Uh...Yem, I don't really follow your argument on this one. The thing that kills their FSAA performance is the memory bus being too narrow and thus too little memory bandwidth. The 128mb frame buffer is large enough for FSAA operations. I've certainly seen some odd reasons for bashing the NV30 design so far...but that one is certainly one of the strangest. If anything, had they equipped it with 256mb but the price were higher, I would have thought even less of it.

Anyhow, if I were nVidia I wouldn't be concerned about the NV30 vs. R300 or even R350. I'd be way more concerned about the NV31/34 vs. R300. This is because the mainstream market is where the money is made.

Chalnoth
01-31-03, 07:35 PM
Originally posted by YeuEmMaiMai
simple,

why would Nvidia release the card knowing that 128MB killed FSAA performance at high res? in that case they would have equipped the card with 256MB from the get go......
The high-density DDR2 memories required for 256MB are, apparently, not yet available.

Chalnoth
01-31-03, 07:38 PM
Originally posted by Filburt
Uh...Yem, I don't really follow your argument on this one. The thing that kills their FSAA performance is the memory bus being too narrow and thus too little memory bandwidth. The 128mb frame buffer is large enough for FSAA operations.
Try this little calculation on for size:

1600x1200 resolution
x4 bytes per pixel
x4 sample FSAA
x3 for double-buffering + z-buffer

...makes about 90MB (Well, 87MB to be precise). Since it appears that the GeForce FX is not downsampling until scanout, this can definitely have a significant impact on modern games that easily use more than 40MB of textures (particluarly UT2k3).

noko
01-31-03, 07:54 PM
Doesn't color compression 4:1 and Z-Buffer compression lower that some what?

Joe DeFuria
01-31-03, 08:01 PM
No. Color and z compression only impact bandwidth. GeForce (and Radeon for that matter) must reserve the entire space as if it were "uncompressed" in memory.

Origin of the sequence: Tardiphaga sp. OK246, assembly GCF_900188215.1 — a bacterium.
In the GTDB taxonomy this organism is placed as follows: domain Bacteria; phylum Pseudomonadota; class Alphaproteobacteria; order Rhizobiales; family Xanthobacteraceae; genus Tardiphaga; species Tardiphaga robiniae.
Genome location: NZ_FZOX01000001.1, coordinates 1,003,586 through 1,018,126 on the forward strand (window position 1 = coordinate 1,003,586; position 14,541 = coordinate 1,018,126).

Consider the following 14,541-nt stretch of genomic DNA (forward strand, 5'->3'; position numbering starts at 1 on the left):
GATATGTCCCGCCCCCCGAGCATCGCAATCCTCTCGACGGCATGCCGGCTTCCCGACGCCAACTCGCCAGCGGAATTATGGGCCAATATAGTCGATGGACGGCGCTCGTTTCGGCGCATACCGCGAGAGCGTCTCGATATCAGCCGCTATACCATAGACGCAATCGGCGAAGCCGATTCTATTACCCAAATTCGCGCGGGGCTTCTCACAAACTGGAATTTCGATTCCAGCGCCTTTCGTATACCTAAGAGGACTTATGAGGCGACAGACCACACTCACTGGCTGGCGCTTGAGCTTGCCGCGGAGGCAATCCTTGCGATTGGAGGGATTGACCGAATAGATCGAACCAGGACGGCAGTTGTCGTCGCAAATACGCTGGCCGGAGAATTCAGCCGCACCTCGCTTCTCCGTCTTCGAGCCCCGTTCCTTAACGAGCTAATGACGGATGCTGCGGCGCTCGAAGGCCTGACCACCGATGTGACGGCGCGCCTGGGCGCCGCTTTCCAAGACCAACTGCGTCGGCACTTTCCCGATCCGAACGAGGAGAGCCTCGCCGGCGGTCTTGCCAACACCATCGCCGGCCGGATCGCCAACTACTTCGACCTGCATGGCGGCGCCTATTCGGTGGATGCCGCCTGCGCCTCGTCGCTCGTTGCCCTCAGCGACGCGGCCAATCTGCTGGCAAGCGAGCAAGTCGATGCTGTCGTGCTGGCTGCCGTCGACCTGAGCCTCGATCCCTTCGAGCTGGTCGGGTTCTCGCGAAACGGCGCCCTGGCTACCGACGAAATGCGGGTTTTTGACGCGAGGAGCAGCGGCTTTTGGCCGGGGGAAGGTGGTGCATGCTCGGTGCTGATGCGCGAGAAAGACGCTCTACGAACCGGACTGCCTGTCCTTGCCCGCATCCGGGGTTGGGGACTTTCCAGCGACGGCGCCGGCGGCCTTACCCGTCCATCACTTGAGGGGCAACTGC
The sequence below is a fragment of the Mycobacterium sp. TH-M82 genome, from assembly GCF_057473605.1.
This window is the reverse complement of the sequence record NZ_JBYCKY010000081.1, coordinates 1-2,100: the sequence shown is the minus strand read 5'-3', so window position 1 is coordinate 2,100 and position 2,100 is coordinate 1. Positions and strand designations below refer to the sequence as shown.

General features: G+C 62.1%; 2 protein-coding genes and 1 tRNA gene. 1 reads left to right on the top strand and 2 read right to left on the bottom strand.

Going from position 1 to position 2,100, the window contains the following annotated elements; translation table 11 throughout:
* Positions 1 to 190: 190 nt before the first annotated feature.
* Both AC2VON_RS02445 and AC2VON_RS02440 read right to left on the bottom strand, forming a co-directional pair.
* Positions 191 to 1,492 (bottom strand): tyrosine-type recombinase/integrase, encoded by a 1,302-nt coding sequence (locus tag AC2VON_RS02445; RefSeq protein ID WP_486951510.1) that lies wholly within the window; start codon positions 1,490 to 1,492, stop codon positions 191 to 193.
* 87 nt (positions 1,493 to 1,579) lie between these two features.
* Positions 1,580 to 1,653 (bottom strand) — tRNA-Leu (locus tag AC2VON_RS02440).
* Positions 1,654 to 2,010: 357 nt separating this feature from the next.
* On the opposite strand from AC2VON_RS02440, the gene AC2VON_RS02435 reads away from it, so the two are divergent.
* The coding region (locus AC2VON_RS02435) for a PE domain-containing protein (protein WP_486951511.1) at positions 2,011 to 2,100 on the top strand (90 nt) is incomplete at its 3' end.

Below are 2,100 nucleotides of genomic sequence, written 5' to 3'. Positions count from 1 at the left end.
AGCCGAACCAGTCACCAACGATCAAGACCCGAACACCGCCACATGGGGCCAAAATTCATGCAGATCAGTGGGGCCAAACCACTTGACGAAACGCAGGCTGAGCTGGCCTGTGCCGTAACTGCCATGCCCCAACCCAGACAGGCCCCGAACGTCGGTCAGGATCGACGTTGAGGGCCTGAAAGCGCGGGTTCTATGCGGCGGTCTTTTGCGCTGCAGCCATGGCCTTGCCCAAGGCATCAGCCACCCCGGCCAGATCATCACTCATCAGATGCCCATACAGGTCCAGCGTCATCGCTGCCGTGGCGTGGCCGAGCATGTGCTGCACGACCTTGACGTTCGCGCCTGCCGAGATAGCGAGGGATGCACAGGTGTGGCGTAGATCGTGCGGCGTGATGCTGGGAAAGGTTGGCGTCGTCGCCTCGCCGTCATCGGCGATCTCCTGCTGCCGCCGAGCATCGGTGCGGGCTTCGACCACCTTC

The reason for this is because they use lossless compression, and therefore cannot guarantee any compression at all.

Chalnoth
01-31-03, 08:04 PM
Right, and while it may be feasible to guarantee X level of compression on average over the entire scene, it is impossible to guarantee X level of compression on the local level (with current techniques). Since variable-size framebuffers are unfeasible, the requirement of the local area being uncompressable removes the possibility of reducing the framebuffer size...

Filburt
01-31-03, 08:17 PM
Originally posted by Chalnoth
Try this little calculation on for size:

1600x1200 resolution
x4 bytes per pixel
x4 sample FSAA
x3 for double-buffering + z-buffer

...makes about 90MB (Well, 87MB to be precise). Since it appears that the GeForce FX is not downsampling until scanout, this can definitely have a significant impact on modern games that easily use more than 40MB of textures (particluarly UT2k3).

Eh, my bad I guess! :p

noko
01-31-03, 08:17 PM
I know ATI has that limitation and must reserve the whole space but I am not sure about Nvidia methods. Now if you remember the Amiga days HAM mode could hold 12 bits of information with only 7bits of data or 18bits of information with 9bits with a turn on bit for the adjacent pixel, this was a consistent compression method. Nvidia claims a constant 4:1 ratio of compression, not up to 4:1. If true that would mean the frame buffer would indeed be smaller.

Bigus Dickus
02-01-03, 12:42 AM
Originally posted by noko
I know ATI has that limitation and must reserve the whole space but I am not sure about Nvidia methods. Now if you remember the Amiga days HAM mode could hold 12 bits of information with only 7bits of data or 18bits of information with 9bits with a turn on bit for the adjacent pixel, this was a consistent compression method. Nvidia claims a constant 4:1 ratio of compression, not up to 4:1. If true that would mean the frame buffer would indeed be smaller.

You simply can't guarantee a consistant compression ratio for all data cases. There are certain data sets for any compression algorithm that will result in no compression or even expansion of the original data.

Since you can't guarantee that you won't run into a scene which contains that data set, then you must reserve the maximum possible. Actually, I've often wondered if it couldn't be shown that the required data sets to yield little or no compression would be so far outside the realm of probability that for all practical purposes you could guarantee a compression ratio. Dunno.